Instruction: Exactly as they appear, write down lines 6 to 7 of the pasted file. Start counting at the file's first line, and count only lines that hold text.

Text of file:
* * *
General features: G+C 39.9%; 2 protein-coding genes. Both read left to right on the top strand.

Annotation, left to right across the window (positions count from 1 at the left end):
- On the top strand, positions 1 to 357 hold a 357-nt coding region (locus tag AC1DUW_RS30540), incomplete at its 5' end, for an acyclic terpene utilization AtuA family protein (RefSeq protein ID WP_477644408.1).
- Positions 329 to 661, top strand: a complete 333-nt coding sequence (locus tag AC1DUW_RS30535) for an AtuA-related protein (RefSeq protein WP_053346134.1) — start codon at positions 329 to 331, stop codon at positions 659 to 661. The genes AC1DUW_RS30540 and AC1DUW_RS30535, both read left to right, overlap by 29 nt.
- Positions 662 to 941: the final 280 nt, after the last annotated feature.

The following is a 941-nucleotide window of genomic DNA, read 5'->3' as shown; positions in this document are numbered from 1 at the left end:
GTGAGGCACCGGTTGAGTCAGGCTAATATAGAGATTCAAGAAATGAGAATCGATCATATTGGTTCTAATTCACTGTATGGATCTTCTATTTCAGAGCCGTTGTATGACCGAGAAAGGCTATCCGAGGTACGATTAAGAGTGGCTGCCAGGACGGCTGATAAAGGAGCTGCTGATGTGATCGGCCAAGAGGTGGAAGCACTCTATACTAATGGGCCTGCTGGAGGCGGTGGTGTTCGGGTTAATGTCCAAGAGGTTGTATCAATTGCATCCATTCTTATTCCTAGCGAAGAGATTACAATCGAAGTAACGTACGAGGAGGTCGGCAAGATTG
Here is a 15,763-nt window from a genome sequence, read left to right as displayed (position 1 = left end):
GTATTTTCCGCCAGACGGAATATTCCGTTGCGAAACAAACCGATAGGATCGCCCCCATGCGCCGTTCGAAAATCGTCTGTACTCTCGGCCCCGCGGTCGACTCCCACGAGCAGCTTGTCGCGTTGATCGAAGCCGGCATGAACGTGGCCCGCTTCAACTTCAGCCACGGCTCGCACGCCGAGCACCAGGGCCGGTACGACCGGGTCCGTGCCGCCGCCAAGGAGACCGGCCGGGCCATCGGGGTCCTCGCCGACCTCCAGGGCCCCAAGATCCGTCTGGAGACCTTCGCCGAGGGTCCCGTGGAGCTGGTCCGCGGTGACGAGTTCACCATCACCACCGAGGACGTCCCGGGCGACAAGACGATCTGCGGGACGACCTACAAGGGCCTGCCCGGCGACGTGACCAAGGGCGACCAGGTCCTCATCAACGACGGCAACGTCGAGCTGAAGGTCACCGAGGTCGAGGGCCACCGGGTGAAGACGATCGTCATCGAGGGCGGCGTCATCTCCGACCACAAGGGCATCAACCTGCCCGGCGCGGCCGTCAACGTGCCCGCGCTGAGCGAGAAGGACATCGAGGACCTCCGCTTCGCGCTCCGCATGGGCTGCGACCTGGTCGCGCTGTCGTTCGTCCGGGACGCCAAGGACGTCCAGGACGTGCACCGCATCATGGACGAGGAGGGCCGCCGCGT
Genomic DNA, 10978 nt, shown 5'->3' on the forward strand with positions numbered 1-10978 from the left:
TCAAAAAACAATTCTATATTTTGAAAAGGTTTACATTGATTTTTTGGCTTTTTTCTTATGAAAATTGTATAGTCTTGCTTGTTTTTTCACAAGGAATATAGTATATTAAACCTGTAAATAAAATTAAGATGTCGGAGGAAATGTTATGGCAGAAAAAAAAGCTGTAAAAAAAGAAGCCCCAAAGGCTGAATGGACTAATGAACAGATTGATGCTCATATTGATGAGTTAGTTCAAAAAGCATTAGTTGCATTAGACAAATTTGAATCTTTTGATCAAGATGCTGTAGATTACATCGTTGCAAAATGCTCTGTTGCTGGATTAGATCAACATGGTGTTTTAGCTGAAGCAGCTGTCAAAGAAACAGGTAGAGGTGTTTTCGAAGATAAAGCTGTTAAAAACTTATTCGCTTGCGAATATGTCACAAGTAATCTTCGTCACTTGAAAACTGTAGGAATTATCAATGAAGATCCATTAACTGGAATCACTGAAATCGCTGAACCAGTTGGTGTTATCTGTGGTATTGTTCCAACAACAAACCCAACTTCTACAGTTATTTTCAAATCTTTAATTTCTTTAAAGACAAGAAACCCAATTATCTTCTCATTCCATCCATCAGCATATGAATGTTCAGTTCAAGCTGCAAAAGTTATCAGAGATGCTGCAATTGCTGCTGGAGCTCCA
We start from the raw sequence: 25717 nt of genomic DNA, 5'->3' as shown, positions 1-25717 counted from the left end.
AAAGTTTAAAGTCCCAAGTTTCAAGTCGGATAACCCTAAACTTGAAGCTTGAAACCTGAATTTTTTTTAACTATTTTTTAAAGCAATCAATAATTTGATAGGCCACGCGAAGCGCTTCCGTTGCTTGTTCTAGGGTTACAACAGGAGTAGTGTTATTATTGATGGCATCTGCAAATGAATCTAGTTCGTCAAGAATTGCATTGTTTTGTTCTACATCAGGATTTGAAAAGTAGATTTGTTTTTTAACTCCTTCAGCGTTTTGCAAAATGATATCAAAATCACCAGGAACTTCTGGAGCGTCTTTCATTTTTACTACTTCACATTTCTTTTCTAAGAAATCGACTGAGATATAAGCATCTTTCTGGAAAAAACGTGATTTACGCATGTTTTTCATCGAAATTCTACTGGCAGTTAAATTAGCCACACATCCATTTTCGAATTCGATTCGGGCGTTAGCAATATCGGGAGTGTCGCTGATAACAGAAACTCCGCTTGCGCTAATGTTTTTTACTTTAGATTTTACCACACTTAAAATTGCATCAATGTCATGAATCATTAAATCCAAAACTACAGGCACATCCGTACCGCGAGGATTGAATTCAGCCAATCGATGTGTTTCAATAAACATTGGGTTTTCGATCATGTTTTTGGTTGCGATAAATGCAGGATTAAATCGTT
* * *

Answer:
The following is a 941-nucleotide window of genomic DNA, read 5'->3' as shown; positions in this document are numbered from 1 at the left end:
GTGAGGCACCGGTTGAGTCAGGCTAATATAGAGATTCAAGAAATGAGAATCGATCATATTGGTTCTAATTCACTGTATGGATCTTCTATTTCAGAGCCGTTGTATGACCGAGAAAGGCTATCCGAGGTACGATTAAGAGTGGCTGCCAGGACGGCTGATAAAGGAGCTGCTGATGTGATCGGCCAAGAGGTGGAAGCACTCTATACTAATGGGCCTGCTGGAGGCGGTGGTGTTCGGGTTAATGTCCAAGAGGTTGTATCAATTGCATCCATTCTTATTCCTAGCGAAGAGATTACAATCGAAGTAACGTACGAGGAGGTCGGCAAGATTG